WASHINGTON – The FBI informs the Israeli government of a 2018 letter that it purchased Pegasus, a notorious hacking tool, from collecting data from mobile phones to aid ongoing investigations, to the clearest documentary evidence to date that we have been using spyware as a tool. of law enforcement.
The FBI’s description of its intended use of Pegasus came from a letter from a top FBI official to the Israeli Ministry of Defense that was reviewed by The New York Times. Pegasus is produced by an Israeli firm, NSO Group, which needs to gain approval from the Israeli government before it can sell the hacking tool to a foreign government.
The 2018 letter, written by an official in the FBI’s operational technology division, states that the bureau intended to use Pegasus “to collect data from mobile devices for the prevention and investigation of crime and terrorism, compliance with privacy and national security laws. . “
The Times revealed in January that the FBI had purchased Pegasus in 2018 and, over the next two years, tested the spyware at a secret facility in New Jersey.
Since the article’s publication, FBI officials have acknowledged that they considered deploying Pegasus but emphasized that the bureau purchased the spying tool to test and evaluate it – clearly to determine how adversaries might use it. They said the bureau never used the spyware in any operation.
During a congressional hearing in March, the FBI Director, Christopher A. Wray, said the bureau had purchased a “limited license” for testing and evaluation “as part of our routine responsibilities for evaluating technologies that are not out there, just from a perspective. of could be used someday legally, but also, more importantly, what are the security concerns raised by those products. “
“So, very different from using it to anyone investigating,” he said.
The Times revealed that the FBI had also received a demonstration by NSO of a different hacking tool, Phantom, that could do what Pegasus couldn’t – target and infiltrate US cellphone numbers. After the demonstration, government lawyers spent years debating whether to buy and deploy Phantom. It wasn’t until last summer that the FBI and the Justice Department decided not to deploy NSO hacking tools in operations.
The FBI has paid nearly $ 5 million to NSO since the bureau first purchased Pegasus.
The Times has sued the FBI under the Freedom of Information Act for bureau documents related to the purchase, testing and possible deployment of NSO spyware tools. During a court hearing last month, a federal judge set a deadline for Aug. 31 for the FBI to produce all relevant documents or be held in contempt. Government lawyers said the bureau thus far had identified more than 400 pages of documents that were responsive to the request.
The FBI letter to NSO, dated Dec. 4, 2018, stated that “the United States Government will not sell, deliver or otherwise transfer to any other party without prior approval of the Government of Israel.”
Cathy L. Milhoan, an FBI spokeswoman, said the bureau “works diligently to stay abreast of emerging technologies and tradecraft.”
“The FBI purchased a license to explore potential future legal uses of the NSO product and potential security concerns the product poses,” she continued. “As part of this process, the FBI met the requirements of the Israeli Export Control Agency. After testing and evaluation, the FBI chose not to use the product operationally in any investigation. “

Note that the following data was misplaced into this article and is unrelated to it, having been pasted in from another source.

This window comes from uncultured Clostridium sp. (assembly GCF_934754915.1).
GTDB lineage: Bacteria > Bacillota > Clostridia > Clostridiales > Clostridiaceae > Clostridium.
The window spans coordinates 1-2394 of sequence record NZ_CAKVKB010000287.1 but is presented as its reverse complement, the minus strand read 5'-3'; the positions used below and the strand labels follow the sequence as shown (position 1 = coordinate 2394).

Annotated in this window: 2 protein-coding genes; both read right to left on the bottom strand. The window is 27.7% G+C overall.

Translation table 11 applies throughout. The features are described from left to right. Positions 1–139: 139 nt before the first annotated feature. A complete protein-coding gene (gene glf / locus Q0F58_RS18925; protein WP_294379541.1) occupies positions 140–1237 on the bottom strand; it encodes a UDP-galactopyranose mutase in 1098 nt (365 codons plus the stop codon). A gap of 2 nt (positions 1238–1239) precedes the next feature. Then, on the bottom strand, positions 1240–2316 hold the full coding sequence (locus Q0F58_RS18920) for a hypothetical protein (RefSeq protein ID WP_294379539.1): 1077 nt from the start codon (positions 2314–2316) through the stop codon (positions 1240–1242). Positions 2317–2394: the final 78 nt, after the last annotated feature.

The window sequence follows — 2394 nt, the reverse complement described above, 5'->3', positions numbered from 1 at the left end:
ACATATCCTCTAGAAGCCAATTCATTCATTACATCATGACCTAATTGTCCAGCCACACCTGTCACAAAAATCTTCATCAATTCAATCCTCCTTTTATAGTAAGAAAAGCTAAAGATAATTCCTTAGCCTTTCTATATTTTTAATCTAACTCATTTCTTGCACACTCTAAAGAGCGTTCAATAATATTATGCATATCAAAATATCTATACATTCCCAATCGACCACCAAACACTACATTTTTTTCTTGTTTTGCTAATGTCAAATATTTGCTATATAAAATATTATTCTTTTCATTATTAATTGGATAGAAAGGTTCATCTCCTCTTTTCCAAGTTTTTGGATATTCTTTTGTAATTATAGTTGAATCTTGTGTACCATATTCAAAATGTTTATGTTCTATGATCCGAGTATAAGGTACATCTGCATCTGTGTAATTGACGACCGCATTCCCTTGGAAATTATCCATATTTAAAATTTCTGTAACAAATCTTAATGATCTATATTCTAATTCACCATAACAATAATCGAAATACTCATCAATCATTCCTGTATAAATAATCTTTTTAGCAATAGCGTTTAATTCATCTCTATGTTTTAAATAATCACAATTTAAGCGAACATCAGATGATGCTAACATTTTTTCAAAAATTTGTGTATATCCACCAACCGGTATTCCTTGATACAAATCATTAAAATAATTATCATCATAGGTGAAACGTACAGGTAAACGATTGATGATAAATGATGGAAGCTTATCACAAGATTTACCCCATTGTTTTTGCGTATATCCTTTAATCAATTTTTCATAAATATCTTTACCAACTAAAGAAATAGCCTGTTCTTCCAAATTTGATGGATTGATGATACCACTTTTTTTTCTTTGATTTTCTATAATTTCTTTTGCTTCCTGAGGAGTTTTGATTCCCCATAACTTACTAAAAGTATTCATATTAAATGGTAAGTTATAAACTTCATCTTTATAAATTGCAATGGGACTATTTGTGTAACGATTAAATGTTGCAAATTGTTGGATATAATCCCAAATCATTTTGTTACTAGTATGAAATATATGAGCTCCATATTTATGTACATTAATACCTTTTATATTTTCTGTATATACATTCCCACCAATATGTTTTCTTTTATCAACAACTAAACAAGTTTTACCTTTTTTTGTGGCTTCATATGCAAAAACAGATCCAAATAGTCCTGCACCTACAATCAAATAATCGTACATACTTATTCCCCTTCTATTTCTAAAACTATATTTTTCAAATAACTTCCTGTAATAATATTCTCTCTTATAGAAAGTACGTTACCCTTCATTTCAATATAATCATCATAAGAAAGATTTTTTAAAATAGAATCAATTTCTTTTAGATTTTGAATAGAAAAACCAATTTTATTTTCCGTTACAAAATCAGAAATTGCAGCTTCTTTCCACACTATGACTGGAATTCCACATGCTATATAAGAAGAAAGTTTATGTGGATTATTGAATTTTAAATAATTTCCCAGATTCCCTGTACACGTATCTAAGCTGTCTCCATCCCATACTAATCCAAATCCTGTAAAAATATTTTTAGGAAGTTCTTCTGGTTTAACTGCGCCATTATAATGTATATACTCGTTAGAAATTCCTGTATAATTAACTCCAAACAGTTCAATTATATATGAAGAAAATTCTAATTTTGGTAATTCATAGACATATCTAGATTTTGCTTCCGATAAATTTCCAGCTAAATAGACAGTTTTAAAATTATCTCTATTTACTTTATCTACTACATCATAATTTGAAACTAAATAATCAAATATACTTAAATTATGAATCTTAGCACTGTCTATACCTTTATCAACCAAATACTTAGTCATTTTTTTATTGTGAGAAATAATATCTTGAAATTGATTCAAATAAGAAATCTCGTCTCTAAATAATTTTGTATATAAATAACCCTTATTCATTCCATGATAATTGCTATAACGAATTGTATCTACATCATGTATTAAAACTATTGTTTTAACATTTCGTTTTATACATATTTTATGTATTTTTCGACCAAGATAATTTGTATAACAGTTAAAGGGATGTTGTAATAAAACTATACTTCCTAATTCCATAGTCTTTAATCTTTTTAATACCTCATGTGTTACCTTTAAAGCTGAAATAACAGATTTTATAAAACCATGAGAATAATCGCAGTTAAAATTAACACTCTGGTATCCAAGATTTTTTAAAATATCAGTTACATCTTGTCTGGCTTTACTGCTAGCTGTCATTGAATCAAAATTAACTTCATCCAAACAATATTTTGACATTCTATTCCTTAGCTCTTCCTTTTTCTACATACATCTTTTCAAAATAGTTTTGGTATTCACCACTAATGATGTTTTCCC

The Times article revealed in January that the CIA arranged in 2018 and paid for the government’s acquisition of Djibouti to assist Pegasus in its government’s counterterrorism operations, despite longstanding concerns about human rights abuses there.
Pegasus is a so-called zero-click hacking tool – it can remotely extract everything from a target’s mobile phone, including photos, contacts, messages and video recordings, without having the user click on a phishing link to give Pegasus remote access. It can also turn phones into tracking and secret recording devices, allowing the phone to spy on its owner.
NSO has sold Pegasus to dozens of countries, which have used spyware as part of its investigations into terrorist networks, pedophile rings and drug kingpins. But it has also been abused by authoritarian and democratic governments alike to spy on journalists, human rights activists and political dissidents.
On Tuesday, the chief of Spain’s intelligence agency was ousted after recent revelations that Spanish officials were both deployed and victims of Pegasus spyware.
The firing of the official, Paz Esteban, came days after the Spanish government said that senior Spanish officials, including Prime Minister Pedro Sánchez and Defense Minister Margarita Robles, had been penetrated by Pegasus last year. It was also revealed recently that the Spanish government used Pegasus to infiltrate the cellphones of Catalan separatist politicians.
Israel has used the tool as a bargaining chip in diplomatic negotiations, most notably in the secret talks that led to the so-called Abraham Accords that normalized relations between Israel and several of its historic Arab adversaries.
In November, the Biden administration put NSO and another Israeli firm on a “blacklist” of firms that are forbidden from doing business with American companies. The Commerce Department said the companies’ spyware tools had “enabled transnational repression of foreign governments, which is the practice of authoritarian governments targeting dissidents, journalists and activists outside their sovereign borders to silence silence.”
Mark Mazzetti reported from Washington, DC Ronen Bergman from Tel Aviv.